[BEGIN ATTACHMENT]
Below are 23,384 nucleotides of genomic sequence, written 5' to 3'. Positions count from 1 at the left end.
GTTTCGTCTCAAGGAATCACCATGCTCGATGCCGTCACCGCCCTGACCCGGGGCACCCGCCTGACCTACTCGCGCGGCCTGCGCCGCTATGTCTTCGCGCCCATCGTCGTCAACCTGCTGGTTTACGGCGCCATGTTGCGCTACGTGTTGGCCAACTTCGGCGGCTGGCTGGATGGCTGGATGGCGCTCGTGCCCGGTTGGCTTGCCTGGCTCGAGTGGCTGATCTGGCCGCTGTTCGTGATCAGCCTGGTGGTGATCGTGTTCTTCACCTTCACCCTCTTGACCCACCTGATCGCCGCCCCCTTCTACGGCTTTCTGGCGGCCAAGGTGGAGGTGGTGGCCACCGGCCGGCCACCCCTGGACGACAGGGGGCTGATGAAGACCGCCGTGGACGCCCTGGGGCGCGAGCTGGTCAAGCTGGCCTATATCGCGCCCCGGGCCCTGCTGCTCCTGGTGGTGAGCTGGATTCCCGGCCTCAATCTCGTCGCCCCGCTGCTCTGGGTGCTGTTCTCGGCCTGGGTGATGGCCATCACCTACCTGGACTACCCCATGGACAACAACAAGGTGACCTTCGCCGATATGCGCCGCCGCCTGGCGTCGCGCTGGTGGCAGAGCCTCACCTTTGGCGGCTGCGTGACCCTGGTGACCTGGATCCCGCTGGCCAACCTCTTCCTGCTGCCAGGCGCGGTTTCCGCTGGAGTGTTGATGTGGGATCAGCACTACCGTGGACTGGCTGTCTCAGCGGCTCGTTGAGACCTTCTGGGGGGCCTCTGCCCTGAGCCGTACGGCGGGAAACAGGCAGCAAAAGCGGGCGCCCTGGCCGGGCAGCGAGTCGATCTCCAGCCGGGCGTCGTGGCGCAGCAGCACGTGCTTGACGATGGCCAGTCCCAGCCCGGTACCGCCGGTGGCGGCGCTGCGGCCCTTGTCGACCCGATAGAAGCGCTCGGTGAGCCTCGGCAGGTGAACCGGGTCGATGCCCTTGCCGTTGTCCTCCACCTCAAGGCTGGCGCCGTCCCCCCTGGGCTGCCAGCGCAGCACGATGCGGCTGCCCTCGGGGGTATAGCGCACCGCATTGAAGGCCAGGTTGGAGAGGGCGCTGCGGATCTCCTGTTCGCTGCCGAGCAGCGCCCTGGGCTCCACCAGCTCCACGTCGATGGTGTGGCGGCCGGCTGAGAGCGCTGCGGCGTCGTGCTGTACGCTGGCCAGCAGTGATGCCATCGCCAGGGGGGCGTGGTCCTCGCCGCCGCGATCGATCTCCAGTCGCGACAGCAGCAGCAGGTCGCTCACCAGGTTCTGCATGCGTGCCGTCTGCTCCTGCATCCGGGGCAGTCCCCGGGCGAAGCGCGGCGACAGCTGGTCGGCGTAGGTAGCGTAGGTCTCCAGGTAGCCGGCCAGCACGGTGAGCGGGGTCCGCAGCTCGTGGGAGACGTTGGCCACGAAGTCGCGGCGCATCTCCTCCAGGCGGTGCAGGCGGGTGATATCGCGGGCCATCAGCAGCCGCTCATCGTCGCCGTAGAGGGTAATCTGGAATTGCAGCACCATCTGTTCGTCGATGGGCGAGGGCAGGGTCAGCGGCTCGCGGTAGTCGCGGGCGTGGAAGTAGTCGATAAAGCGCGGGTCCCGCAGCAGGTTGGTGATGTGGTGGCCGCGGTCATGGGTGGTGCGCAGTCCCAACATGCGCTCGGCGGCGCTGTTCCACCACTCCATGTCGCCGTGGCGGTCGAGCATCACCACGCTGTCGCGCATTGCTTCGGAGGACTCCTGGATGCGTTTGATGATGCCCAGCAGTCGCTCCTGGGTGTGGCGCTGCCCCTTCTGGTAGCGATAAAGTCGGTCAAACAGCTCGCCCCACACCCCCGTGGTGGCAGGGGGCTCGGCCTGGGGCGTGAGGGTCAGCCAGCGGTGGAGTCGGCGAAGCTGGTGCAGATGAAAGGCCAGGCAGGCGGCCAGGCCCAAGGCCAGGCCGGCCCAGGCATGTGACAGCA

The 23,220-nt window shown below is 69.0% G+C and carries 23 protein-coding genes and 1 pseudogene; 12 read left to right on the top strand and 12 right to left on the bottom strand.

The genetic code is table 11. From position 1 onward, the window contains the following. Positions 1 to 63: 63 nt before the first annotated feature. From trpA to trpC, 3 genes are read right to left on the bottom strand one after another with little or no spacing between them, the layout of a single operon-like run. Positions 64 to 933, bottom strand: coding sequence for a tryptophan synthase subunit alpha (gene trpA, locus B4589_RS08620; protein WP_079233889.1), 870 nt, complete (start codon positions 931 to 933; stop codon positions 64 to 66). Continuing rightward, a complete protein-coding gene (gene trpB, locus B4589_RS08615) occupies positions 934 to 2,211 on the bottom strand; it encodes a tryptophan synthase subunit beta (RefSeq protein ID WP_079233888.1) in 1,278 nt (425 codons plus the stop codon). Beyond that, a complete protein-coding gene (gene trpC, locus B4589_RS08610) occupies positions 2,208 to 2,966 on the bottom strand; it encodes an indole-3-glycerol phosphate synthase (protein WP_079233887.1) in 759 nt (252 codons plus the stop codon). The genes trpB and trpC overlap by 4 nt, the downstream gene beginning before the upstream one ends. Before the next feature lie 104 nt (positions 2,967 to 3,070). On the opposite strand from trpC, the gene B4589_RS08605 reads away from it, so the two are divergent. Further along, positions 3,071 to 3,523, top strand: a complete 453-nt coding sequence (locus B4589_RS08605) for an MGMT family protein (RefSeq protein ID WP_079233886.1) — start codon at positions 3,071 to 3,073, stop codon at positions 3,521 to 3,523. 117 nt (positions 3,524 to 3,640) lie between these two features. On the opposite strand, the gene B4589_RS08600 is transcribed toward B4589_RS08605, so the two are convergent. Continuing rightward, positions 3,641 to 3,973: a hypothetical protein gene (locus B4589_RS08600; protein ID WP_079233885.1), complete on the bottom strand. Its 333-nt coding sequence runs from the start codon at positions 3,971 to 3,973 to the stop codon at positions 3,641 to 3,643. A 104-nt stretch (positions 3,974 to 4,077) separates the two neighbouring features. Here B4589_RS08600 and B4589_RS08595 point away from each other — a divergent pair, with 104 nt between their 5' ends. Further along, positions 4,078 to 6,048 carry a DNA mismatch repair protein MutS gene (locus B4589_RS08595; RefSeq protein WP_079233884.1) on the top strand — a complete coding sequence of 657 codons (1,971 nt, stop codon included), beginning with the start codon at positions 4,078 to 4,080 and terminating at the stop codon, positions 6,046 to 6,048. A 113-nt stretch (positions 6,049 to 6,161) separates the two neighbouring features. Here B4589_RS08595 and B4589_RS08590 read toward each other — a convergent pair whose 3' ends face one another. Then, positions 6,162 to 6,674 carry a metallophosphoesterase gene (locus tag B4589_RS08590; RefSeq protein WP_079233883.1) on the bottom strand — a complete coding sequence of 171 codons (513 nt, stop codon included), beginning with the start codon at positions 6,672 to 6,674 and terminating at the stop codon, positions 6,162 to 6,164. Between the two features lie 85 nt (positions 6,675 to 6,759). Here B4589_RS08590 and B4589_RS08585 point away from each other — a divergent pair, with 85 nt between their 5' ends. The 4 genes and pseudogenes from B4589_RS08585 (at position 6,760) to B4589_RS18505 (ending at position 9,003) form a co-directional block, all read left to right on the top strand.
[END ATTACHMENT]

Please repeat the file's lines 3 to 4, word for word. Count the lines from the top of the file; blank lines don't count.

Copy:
The 23,220-nt window shown below is 69.0% G+C and carries 23 protein-coding genes and 1 pseudogene; 12 read left to right on the top strand and 12 right to left on the bottom strand.

The genetic code is table 11. From position 1 onward, the window contains the following. Positions 1 to 63: 63 nt before the first annotated feature. From trpA to trpC, 3 genes are read right to left on the bottom strand one after another with little or no spacing between them, the layout of a single operon-like run. Positions 64 to 933, bottom strand: coding sequence for a tryptophan synthase subunit alpha (gene trpA, locus B4589_RS08620; protein WP_079233889.1), 870 nt, complete (start codon positions 931 to 933; stop codon positions 64 to 66). Continuing rightward, a complete protein-coding gene (gene trpB, locus B4589_RS08615) occupies positions 934 to 2,211 on the bottom strand; it encodes a tryptophan synthase subunit beta (RefSeq protein ID WP_079233888.1) in 1,278 nt (425 codons plus the stop codon). Beyond that, a complete protein-coding gene (gene trpC, locus B4589_RS08610) occupies positions 2,208 to 2,966 on the bottom strand; it encodes an indole-3-glycerol phosphate synthase (protein WP_079233887.1) in 759 nt (252 codons plus the stop codon). The genes trpB and trpC overlap by 4 nt, the downstream gene beginning before the upstream one ends. Before the next feature lie 104 nt (positions 2,967 to 3,070). On the opposite strand from trpC, the gene B4589_RS08605 reads away from it, so the two are divergent. Further along, positions 3,071 to 3,523, top strand: a complete 453-nt coding sequence (locus B4589_RS08605) for an MGMT family protein (RefSeq protein ID WP_079233886.1) — start codon at positions 3,071 to 3,073, stop codon at positions 3,521 to 3,523. 117 nt (positions 3,524 to 3,640) lie between these two features. On the opposite strand, the gene B4589_RS08600 is transcribed toward B4589_RS08605, so the two are convergent. Continuing rightward, positions 3,641 to 3,973: a hypothetical protein gene (locus B4589_RS08600; protein ID WP_079233885.1), complete on the bottom strand. Its 333-nt coding sequence runs from the start codon at positions 3,971 to 3,973 to the stop codon at positions 3,641 to 3,643. A 104-nt stretch (positions 3,974 to 4,077) separates the two neighbouring features. Here B4589_RS08600 and B4589_RS08595 point away from each other — a divergent pair, with 104 nt between their 5' ends. Further along, positions 4,078 to 6,048 carry a DNA mismatch repair protein MutS gene (locus B4589_RS08595; RefSeq protein WP_079233884.1) on the top strand — a complete coding sequence of 657 codons (1,971 nt, stop codon included), beginning with the start codon at positions 4,078 to 4,080 and terminating at the stop codon, positions 6,046 to 6,048. A 113-nt stretch (positions 6,049 to 6,161) separates the two neighbouring features. Here B4589_RS08595 and B4589_RS08590 read toward each other — a convergent pair whose 3' ends face one another. Then, positions 6,162 to 6,674 carry a metallophosphoesterase gene (locus tag B4589_RS08590; RefSeq protein WP_079233883.1) on the bottom strand — a complete coding sequence of 171 codons (513 nt, stop codon included), beginning with the start codon at positions 6,672 to 6,674 and terminating at the stop codon, positions 6,162 to 6,164. Between the two features lie 85 nt (positions 6,675 to 6,759). Here B4589_RS08590 and B4589_RS08585 point away from each other — a divergent pair, with 85 nt between their 5' ends. The 4 genes and pseudogenes from B4589_RS08585 (at position 6,760) to B4589_RS18505 (ending at position 9,003) form a co-directional block, all read left to right on the top strand.